SGA establishes food pantry for SRU students
Slippery Rock Student Government Association has established the SGA Food Pantry to benefit Slippery Rock University students who are in need of food. Six donation bins will be used to collect donations for the pantry that will open at the Macoskey Center for Sustainability Systems Education and Research this fall.
April 25, 2018
SLIPPERY ROCK, Pa. - Dining halls and delivery pizza are part of the college experience as much as lecture halls and textbooks, but for some Slippery Rock University students, access to food might not be as easy as it is for most of their classmates.
According to a recent Slippery Rock Student Government Association survey, nearly 40 percent of SRU students have experienced either not knowing when they will have access to food or are aware of fellow students who have been insecure about accessing food. In response, the SGA has established the SGA Food Pantry.
"What we got back (from the survey) was surprising," said Scott Vogelgesang, a senior communication major from South Lake Tahoe, California, and SGA vice president of student and academic affairs. "There are students on campus who don't know when they are going to get access to food."
Like many college students, Vogelgesang admits that his cupboard is getting empty, but only because he forgot or was too busy to go grocery shopping.
"I can always buy food," Vogelgesang said. "But there are some students who use that money to pay for rent, or tuition or books and they might not always have cash."
Most students don't qualify for assistance from community food banks because student loans are often counted as income despite that money being committed for tuition.
To create the food pantry, SGA is collecting nonperishable food items now through May 5 in six donation bins: three in the Smith Student Center and one each in Boozel Dining Hall, the Aebersold Student Recreation Center and Bailey Library. Beginning fall 2018, the SGA Food Pantry will be accessible at the Macoskey Center for Sustainability Systems Education and Research. Vogelgesang said the Macoskey Center was selected by SGA's Student Affairs Committee because it is a lower-traffic area and thus might eliminate possible stress and embarrassment that students who need to visit the pantry may feel.
The need for food pantries at colleges and universities across the country is prevalent. The National Student Campaign Against Hunger and Homelessness reported 48 percent of college students are food insecure.
David Wilmes, SRU associate provost for student success, recommended that SGA include questions related to food insecurity and the need for a food pantry last fall when the SGA administered its Student Affairs Survey. Nearly 650 SRU undergraduate and graduate students answered questions about food insecurity as part of the survey.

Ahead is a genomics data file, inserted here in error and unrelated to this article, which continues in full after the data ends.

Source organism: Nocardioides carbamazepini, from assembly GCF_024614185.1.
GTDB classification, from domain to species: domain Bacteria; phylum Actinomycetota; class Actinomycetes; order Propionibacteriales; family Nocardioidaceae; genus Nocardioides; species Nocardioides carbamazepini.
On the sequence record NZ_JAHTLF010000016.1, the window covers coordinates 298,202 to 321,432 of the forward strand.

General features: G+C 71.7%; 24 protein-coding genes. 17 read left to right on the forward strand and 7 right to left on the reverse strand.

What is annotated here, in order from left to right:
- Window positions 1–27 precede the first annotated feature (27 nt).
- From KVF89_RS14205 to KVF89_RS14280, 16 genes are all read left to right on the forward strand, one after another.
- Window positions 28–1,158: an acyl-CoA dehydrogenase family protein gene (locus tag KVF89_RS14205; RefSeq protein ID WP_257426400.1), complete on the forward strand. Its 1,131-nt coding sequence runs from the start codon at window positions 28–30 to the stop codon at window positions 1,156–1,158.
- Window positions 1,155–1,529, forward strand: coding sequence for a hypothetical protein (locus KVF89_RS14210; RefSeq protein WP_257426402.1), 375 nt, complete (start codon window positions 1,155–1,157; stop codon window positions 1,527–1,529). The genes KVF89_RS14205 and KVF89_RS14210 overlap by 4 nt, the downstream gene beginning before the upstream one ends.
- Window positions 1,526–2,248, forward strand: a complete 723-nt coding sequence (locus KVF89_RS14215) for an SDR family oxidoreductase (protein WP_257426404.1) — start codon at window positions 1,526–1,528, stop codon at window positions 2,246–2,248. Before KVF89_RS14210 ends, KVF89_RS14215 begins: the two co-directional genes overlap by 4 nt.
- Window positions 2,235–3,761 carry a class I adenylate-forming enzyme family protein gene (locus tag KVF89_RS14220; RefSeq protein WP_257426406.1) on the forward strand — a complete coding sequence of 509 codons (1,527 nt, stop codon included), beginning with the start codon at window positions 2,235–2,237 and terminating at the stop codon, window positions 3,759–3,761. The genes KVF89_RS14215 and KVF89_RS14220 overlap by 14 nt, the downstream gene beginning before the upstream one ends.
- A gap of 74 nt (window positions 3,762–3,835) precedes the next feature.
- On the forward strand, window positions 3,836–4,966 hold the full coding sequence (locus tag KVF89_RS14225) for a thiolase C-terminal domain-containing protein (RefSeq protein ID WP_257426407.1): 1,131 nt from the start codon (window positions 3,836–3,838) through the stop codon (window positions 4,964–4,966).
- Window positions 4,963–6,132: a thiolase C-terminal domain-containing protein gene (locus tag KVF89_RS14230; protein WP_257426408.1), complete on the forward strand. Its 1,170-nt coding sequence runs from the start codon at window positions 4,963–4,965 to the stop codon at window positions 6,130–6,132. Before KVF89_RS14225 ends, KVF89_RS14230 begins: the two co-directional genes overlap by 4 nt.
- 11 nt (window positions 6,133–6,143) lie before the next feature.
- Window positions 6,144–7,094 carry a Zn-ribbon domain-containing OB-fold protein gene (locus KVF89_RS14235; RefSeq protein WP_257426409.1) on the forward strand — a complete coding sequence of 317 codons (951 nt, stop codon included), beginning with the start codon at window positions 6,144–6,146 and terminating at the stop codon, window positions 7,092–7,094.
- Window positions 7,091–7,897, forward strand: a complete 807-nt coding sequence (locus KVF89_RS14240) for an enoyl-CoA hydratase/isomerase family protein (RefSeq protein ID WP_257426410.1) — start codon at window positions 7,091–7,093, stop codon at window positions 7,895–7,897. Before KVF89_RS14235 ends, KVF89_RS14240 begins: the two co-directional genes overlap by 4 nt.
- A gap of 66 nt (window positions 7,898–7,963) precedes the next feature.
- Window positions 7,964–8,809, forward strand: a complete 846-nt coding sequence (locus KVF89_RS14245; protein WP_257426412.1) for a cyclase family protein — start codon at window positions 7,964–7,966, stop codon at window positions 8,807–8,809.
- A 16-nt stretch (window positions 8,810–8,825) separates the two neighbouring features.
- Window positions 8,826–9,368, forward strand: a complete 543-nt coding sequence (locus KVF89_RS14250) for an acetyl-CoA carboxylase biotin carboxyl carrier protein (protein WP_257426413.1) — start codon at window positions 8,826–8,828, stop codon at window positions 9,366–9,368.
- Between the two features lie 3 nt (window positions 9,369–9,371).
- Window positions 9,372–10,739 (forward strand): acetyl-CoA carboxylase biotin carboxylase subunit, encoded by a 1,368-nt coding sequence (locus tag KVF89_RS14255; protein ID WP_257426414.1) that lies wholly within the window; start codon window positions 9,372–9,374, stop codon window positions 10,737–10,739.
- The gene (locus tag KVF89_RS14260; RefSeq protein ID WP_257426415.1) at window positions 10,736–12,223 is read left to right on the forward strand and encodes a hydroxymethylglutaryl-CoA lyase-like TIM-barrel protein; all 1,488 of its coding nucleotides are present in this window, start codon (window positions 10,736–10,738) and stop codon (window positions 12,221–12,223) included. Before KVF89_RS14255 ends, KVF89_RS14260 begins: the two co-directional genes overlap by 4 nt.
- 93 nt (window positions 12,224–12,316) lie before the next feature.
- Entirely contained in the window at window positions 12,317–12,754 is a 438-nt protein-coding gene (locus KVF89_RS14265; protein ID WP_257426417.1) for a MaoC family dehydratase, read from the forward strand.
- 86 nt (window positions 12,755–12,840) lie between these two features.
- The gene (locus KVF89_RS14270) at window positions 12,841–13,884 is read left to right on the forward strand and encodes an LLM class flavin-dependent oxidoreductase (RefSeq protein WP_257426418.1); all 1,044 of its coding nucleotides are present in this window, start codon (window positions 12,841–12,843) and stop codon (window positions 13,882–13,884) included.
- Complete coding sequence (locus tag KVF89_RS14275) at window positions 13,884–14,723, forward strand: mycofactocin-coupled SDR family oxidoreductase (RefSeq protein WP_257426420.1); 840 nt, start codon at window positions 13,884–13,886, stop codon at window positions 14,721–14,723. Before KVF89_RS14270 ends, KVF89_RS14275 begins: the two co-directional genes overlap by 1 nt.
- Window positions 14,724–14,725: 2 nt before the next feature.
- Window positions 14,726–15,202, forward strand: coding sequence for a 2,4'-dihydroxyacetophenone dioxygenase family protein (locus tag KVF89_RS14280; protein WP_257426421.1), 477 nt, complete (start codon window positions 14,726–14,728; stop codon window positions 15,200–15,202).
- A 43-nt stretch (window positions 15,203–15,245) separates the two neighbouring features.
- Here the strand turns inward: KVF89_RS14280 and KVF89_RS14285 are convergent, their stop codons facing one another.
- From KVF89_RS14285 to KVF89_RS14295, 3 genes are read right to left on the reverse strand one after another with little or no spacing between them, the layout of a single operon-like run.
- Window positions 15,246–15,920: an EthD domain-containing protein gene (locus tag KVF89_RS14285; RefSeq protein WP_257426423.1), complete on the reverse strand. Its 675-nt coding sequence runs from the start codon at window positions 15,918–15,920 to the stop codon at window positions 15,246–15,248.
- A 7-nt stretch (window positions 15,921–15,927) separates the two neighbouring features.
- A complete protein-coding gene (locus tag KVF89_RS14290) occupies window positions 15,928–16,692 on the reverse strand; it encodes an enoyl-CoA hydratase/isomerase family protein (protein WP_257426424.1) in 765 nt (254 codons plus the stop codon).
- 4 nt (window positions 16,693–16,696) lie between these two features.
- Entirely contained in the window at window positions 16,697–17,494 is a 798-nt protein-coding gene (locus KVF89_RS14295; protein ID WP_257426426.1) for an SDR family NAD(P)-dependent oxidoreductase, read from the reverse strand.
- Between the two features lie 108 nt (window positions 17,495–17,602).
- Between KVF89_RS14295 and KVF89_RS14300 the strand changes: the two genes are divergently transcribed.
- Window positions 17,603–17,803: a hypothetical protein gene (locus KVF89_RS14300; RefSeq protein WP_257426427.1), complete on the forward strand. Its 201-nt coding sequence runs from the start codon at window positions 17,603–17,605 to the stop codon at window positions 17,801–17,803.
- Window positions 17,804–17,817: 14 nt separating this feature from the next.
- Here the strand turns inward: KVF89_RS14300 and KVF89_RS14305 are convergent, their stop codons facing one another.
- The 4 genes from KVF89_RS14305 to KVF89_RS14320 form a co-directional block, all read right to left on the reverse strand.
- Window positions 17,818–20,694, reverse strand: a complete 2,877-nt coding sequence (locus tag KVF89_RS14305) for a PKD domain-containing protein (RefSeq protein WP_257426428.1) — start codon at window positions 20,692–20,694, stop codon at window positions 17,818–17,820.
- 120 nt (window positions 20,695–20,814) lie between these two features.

"Though it's not as scary as it is on some campuses, even one student who is food insecure or hungry is too much," said Wilmes, who said that Karla Fonner, SRU director of student support, speaks to about 20-30 SRU students per year who are food insecure or hungry and not eating three meals per day. "And those are just the people who make it to her office, so I suspected there may be more out there."
SGA also found that lack of food inhibits college students' ability to perform, with 12 percent attributing lack of food to lower grades and 28 percent to anxiety.
"We took that and we wanted to run with it this spring," Vogelgesang said. "(Food insecurity) is affecting their performance in the classroom, and it's our job, as representatives of the students, to make sure every student has an equal opportunity to succeed."
While many colleges and universities have started student food pantries, the SGA pantry will be unique in that students will have access to fresh eggs and vegetables produced at the Macoskey Center, while center staff will be available to teach students self-sufficiency techniques, such as growing their own lettuce, which can be done even in an apartment.
"This allows us to pair the pantry with sustainability efforts," Wilmes said. "So not only are we helping students with their short-term food needs but educating them on how to improve their self-sufficiency for the long term."
In addition to the collection bins around campus, SGA contributed more than 300 of an estimated 1,000 nonperishable food products that were collected by SRU Greek organizations during the annual Greek Week. The remaining items were donated to Feed My Sheep, a community food bank in Slippery Rock.
Hours of operation for the SGA Food Pantry will be determined in the fall.
For more information about the SGA Food Pantry, contact the SGA office at 724.738.2656 or email Vogelgesang at email@example.com.
MEDIA CONTACT: Justin Zackal | 724.738.4854 | firstname.lastname@example.org